staff card pic_200x300A Lecturer in Popular Music at a British Higher Education institution, Denigrata Herself is undertaking her PhD in women in extreme metal. She is also the front woman/guitarist in Denigrata, an experimental black metal collective. Denigrata have coined the term noir concrête for their music, meaning the avant-garde dark noise initiated by Pierre Schaeffer and Karlheinz Stockhausen finds a different rhizomatic existence within their contemporary black metal performance space.

Denigrata Herself is a gender theorist whose research and publications to date focus on body performativity, reclamation of female space, tattooing, graphic novels, death metal and black metal. She is part of the International Society for the Study of Metal Music (ISMMS) and sits on various academic and equal rights boards in the UK.

For over a decade she was a lead guitarist in British death metal bands, she was signed to and worked for various independent record labels and now devotes her time to lecturing, researching and performing. She is choir master for her departmental chamber choir and presents annual post-modern renderings of canonical classical pieces with her choir, a string quartet, a contemporary band and Ableton performers.

May 2016.

Black Metal Moore and the Making of Kyrie Eleison

It was a freezing, rainy February morning. At 05.30am I am standing in my bathroom, putting on corpse paint and adjusting my antlers ready for the day’s video shoot; not your average Monday morning. I was tired, excited and anxious, all at the same time. I was told to bring towels, lunch and a good sense of humour. We all met at the location at 07.30am, a 16th century abbey, the grounds of which would serve as the setting for the shoot.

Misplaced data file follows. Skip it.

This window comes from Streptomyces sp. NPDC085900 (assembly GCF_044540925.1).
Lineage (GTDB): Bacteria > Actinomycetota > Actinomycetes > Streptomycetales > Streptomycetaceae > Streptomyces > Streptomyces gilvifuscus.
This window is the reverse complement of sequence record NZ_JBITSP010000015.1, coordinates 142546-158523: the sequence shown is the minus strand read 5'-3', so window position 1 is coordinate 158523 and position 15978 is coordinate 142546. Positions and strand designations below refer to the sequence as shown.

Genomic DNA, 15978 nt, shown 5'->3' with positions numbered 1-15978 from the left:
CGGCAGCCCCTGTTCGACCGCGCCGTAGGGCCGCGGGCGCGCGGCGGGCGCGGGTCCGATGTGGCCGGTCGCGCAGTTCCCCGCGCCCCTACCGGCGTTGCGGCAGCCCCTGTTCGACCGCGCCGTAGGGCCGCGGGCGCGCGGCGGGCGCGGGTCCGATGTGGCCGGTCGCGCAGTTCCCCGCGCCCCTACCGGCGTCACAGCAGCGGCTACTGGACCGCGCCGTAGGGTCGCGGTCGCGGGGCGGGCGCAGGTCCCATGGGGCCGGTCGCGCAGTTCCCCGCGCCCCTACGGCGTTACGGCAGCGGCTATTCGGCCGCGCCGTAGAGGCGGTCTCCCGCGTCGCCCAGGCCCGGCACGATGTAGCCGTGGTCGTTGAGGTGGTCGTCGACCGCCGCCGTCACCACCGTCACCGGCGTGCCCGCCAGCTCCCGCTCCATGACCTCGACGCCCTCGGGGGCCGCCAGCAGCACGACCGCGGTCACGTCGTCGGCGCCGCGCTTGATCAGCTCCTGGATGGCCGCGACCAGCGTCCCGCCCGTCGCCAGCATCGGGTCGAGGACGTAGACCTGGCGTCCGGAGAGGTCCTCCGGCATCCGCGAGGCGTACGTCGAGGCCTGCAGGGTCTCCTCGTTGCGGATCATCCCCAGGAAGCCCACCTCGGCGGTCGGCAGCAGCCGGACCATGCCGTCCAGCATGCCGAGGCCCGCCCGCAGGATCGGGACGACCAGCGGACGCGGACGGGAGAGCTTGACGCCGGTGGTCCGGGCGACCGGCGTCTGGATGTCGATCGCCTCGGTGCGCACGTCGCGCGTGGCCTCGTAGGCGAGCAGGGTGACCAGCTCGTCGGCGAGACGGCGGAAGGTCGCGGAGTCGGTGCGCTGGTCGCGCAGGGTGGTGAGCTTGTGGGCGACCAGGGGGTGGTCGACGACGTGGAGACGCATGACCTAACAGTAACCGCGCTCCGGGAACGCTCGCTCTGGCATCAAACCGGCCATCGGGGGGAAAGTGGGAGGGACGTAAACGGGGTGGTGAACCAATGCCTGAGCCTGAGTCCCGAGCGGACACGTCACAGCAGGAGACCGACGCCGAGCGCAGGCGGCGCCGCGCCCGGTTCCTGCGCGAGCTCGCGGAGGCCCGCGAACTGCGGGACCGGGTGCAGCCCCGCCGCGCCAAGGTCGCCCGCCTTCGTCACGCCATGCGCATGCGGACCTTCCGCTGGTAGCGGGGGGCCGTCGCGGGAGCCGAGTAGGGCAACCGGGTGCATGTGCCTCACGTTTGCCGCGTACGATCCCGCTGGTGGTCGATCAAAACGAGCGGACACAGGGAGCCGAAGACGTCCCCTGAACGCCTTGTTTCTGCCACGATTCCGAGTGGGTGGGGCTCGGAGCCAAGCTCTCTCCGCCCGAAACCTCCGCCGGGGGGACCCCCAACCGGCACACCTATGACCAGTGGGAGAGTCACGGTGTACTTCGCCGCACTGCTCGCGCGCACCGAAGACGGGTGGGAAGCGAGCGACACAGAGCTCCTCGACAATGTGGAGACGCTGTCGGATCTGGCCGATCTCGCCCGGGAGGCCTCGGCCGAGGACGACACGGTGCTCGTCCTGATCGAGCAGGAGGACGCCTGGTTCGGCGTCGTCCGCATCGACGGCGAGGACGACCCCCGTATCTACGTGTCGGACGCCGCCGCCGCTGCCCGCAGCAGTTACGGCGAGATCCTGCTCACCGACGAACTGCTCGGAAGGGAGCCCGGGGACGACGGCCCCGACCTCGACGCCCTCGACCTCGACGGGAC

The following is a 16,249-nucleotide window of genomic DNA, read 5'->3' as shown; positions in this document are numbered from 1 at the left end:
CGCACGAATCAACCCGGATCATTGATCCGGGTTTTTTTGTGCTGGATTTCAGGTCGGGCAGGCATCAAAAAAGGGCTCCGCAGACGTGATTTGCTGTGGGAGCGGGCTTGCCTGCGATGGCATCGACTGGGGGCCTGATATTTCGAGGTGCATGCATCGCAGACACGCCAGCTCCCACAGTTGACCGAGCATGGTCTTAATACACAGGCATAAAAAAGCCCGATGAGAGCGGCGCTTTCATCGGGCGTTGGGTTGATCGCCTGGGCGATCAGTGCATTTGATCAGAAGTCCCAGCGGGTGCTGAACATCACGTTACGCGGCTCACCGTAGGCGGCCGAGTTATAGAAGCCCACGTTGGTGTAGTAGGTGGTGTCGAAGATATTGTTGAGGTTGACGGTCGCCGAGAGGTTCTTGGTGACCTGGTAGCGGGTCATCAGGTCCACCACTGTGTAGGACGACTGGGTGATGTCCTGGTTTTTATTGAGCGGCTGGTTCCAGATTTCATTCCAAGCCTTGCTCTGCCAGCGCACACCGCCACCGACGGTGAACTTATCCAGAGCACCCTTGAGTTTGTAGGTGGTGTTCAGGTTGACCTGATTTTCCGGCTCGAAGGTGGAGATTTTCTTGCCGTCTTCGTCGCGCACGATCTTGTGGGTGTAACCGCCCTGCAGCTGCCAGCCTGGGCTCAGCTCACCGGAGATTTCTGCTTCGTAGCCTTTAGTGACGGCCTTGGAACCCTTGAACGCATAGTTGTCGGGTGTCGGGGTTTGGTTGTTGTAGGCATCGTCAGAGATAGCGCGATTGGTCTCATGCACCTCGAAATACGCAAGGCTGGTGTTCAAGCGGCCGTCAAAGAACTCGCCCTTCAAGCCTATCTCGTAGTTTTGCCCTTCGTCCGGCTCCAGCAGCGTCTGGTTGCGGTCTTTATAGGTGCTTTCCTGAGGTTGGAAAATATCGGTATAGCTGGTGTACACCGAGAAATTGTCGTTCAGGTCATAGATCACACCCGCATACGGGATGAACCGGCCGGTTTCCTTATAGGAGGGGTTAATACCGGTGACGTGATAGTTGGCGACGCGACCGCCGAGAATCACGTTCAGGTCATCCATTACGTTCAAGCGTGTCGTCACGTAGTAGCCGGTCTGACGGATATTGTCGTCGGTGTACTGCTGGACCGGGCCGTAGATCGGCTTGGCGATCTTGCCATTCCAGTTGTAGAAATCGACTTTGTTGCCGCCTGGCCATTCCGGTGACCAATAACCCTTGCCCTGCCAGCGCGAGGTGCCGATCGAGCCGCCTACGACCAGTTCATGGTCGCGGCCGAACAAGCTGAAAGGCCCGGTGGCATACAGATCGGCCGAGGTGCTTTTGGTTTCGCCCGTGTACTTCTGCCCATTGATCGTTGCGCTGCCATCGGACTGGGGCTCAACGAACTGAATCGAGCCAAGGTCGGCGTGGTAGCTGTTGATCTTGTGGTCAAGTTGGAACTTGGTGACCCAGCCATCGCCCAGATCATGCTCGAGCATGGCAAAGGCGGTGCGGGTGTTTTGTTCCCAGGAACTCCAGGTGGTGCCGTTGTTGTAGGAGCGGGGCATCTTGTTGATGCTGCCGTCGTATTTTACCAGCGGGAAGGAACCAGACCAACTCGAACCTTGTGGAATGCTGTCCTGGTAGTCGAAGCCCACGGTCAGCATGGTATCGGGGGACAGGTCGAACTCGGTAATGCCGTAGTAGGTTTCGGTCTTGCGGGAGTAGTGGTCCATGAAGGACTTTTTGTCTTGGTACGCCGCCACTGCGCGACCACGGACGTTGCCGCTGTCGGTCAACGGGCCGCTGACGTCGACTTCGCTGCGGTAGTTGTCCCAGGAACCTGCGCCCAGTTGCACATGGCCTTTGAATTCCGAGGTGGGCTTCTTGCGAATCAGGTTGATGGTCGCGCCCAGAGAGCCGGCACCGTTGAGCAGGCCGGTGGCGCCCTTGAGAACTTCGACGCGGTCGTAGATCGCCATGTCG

The clouds were thick overhead when we arrived, full of rain and sleet and a bitterly cold wind that whipped  around us so our hands were instantly numb and any extremity that was uncovered was red raw with it; perfect weather for black metal, not so much for hanging around all day! The troops gathered, the producer, director of photography, the band and the production assistants. And then, after a few cups of coffee, we were off. We were met by early morning dog walkers, looking puzzled but smiling at us, as a troop of corpse-painted, antler wearing oddities tramped through the fields.

We were all wearing as many layers as humanly possible and as anyone who has experienced an English winter will tell you, the cold and damp seeps into your bones; it is not a dry cold like you get in Europe or Scandinavia, it feels more insidious. And so to filming the first scenes; the coats had to come off! I’m unsure whether it translated to the video, just how much we were all shivering, but trust me, we were! But the art comes first so we took our positions, under the direction and expert eye of Cavan McLaughlin, the director and producer, with smoke bombs being let off around us. I thought to myself, ‘this is pretty cool.’ I got to scream directly into the camera and although I got my antlers stuck in a branch, much to the hilarity of everyone else, so far so good!

The next shot was where the pain started! I had to walk through some knee deep water that had pooled between two trees; it was very beautiful but I knew it was bare feet time! Manea (keys and vocals) helped me down the bank into the water, sliding all over the place ready for the shot. It was excruciatingly cold and slimy underfoot (I didn’t really want to think too much about what I was wading through; needles, dog piss, and something crunchy that cracked between my toes!). I had to do two takes of this and by this point I basically had no feeling left from the knees down! After I managed to scramble out, I estimated that it took ¾ hour to get any feeling back, which mostly involved me jumping up and down shouting ‘fuck!’…